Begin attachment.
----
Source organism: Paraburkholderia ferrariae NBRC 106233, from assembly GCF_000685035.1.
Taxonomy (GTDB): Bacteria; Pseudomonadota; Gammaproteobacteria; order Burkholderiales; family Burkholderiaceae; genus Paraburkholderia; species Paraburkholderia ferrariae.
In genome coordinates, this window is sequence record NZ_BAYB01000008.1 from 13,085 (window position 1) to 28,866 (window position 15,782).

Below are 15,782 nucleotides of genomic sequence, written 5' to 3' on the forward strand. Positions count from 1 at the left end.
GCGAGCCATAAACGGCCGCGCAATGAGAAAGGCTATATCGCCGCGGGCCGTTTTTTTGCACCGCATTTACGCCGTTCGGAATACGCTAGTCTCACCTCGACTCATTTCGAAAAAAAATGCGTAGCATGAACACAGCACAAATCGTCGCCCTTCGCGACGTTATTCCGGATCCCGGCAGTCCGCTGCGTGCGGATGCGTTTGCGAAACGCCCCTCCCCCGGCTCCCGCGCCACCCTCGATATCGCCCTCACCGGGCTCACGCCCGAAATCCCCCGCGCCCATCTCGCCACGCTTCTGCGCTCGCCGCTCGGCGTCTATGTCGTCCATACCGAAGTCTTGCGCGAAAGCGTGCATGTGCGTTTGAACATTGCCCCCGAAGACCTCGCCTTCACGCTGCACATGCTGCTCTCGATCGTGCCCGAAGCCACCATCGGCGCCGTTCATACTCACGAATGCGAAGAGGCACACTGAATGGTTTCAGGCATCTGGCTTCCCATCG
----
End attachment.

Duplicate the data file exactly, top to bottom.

Source organism: Paraburkholderia ferrariae NBRC 106233, from assembly GCF_000685035.1.
Taxonomy (GTDB): Bacteria; Pseudomonadota; Gammaproteobacteria; order Burkholderiales; family Burkholderiaceae; genus Paraburkholderia; species Paraburkholderia ferrariae.
In genome coordinates, this window is sequence record NZ_BAYB01000008.1 from 13,085 (window position 1) to 28,866 (window position 15,782).

Below are 15,782 nucleotides of genomic sequence, written 5' to 3' on the forward strand. Positions count from 1 at the left end.
GCGAGCCATAAACGGCCGCGCAATGAGAAAGGCTATATCGCCGCGGGCCGTTTTTTTGCACCGCATTTACGCCGTTCGGAATACGCTAGTCTCACCTCGACTCATTTCGAAAAAAAATGCGTAGCATGAACACAGCACAAATCGTCGCCCTTCGCGACGTTATTCCGGATCCCGGCAGTCCGCTGCGTGCGGATGCGTTTGCGAAACGCCCCTCCCCCGGCTCCCGCGCCACCCTCGATATCGCCCTCACCGGGCTCACGCCCGAAATCCCCCGCGCCCATCTCGCCACGCTTCTGCGCTCGCCGCTCGGCGTCTATGTCGTCCATACCGAAGTCTTGCGCGAAAGCGTGCATGTGCGTTTGAACATTGCCCCCGAAGACCTCGCCTTCACGCTGCACATGCTGCTCTCGATCGTGCCCGAAGCCACCATCGGCGCCGTTCATACTCACGAATGCGAAGAGGCACACTGAATGGTTTCAGGCATCTGGCTTCCCATCG